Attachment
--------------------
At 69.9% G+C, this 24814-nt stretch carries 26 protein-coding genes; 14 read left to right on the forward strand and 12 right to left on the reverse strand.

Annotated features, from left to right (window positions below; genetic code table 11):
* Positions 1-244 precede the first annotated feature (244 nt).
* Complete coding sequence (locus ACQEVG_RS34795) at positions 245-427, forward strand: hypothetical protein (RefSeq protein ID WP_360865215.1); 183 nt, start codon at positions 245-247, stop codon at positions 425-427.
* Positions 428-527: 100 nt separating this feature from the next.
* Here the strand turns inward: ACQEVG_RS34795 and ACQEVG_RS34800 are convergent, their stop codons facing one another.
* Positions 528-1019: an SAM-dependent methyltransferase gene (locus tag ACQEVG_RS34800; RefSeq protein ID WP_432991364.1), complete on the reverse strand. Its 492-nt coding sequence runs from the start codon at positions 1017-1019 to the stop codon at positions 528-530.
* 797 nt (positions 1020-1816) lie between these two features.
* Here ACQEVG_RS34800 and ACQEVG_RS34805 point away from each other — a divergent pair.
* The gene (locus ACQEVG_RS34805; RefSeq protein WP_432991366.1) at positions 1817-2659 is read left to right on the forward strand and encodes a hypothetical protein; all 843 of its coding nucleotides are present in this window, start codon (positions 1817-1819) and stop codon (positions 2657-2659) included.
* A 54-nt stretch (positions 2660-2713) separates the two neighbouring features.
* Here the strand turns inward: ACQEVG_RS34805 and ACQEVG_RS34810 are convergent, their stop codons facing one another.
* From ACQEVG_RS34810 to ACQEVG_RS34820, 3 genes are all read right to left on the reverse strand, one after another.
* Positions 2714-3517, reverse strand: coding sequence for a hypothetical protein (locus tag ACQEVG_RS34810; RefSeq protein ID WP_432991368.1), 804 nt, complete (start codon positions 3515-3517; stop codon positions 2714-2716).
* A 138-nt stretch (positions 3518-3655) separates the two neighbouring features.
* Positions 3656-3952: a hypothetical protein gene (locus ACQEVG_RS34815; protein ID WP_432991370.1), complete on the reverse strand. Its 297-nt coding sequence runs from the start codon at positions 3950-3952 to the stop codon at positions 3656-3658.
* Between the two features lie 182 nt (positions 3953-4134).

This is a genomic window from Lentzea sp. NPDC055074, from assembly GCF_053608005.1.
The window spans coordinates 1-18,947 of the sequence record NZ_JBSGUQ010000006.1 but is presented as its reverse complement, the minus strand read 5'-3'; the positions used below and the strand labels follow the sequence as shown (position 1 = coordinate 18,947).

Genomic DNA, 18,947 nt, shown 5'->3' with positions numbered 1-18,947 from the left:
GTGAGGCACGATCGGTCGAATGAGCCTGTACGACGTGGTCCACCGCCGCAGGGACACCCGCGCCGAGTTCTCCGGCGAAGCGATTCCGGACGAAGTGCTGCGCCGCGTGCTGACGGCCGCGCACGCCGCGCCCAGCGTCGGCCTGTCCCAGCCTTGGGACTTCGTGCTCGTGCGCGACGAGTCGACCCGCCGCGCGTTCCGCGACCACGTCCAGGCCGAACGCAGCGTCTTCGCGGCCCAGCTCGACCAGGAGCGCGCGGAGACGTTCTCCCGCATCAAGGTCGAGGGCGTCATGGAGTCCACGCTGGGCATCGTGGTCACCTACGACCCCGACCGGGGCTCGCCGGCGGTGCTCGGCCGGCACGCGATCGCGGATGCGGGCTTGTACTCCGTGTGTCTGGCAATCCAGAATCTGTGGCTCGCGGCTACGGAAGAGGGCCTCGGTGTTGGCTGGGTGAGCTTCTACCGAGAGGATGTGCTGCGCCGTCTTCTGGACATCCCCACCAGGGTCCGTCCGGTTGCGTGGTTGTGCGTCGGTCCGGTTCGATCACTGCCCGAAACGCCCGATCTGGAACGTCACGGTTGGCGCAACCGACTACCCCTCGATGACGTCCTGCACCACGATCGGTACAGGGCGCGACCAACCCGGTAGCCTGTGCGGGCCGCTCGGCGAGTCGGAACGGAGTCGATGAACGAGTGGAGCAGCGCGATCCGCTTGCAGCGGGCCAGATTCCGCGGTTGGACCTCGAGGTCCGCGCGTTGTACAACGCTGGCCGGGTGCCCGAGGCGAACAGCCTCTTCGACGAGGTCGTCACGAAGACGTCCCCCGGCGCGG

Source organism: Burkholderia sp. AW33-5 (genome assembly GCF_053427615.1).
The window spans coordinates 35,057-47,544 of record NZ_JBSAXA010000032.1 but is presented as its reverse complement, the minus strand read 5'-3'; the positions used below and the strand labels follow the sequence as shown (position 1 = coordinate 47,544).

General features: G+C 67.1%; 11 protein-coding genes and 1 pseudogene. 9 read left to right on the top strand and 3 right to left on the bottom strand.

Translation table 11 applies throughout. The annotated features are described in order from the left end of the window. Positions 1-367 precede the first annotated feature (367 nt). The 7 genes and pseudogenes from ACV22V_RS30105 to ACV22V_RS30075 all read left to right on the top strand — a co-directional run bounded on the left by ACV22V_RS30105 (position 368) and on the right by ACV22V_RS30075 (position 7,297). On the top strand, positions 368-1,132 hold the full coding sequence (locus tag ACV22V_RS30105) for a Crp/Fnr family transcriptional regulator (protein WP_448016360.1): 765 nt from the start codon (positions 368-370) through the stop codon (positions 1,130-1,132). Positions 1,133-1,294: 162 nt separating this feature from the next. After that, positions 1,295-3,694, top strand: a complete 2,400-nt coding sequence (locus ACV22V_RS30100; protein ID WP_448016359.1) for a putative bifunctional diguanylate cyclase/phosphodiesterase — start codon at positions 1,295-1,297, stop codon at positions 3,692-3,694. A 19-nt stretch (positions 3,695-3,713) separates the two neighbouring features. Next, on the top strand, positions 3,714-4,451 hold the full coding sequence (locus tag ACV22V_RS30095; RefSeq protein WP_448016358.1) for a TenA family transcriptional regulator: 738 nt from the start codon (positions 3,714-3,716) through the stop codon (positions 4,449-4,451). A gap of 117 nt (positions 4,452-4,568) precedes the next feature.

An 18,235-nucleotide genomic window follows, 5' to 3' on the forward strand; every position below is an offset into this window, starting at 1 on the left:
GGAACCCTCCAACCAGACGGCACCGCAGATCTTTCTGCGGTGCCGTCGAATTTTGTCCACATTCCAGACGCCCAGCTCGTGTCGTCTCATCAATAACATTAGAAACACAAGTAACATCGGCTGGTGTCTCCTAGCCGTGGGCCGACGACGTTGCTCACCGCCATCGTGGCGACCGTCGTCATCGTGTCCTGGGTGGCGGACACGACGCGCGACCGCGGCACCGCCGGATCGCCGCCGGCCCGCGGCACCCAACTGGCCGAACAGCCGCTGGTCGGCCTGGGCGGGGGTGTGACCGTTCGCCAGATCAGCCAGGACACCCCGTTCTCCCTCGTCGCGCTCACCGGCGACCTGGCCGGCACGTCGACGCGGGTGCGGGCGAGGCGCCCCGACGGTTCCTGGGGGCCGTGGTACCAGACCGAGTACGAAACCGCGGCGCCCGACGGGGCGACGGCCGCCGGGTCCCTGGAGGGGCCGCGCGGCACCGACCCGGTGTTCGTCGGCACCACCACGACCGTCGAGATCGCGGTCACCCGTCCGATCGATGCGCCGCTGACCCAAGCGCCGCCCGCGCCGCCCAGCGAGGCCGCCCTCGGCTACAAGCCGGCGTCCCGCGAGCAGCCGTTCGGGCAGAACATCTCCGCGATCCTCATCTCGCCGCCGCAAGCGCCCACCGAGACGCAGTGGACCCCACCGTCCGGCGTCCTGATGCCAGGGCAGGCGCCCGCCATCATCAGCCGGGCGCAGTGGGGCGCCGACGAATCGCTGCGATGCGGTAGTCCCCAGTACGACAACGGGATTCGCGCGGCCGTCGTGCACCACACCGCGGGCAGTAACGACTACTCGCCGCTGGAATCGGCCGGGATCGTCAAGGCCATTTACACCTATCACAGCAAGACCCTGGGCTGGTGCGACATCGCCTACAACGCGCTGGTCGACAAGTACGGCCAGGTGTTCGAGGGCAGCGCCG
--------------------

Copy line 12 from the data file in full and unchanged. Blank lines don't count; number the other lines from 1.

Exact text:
* Here the strand turns inward: ACQEVG_RS34805 and ACQEVG_RS34810 are convergent, their stop codons facing one another.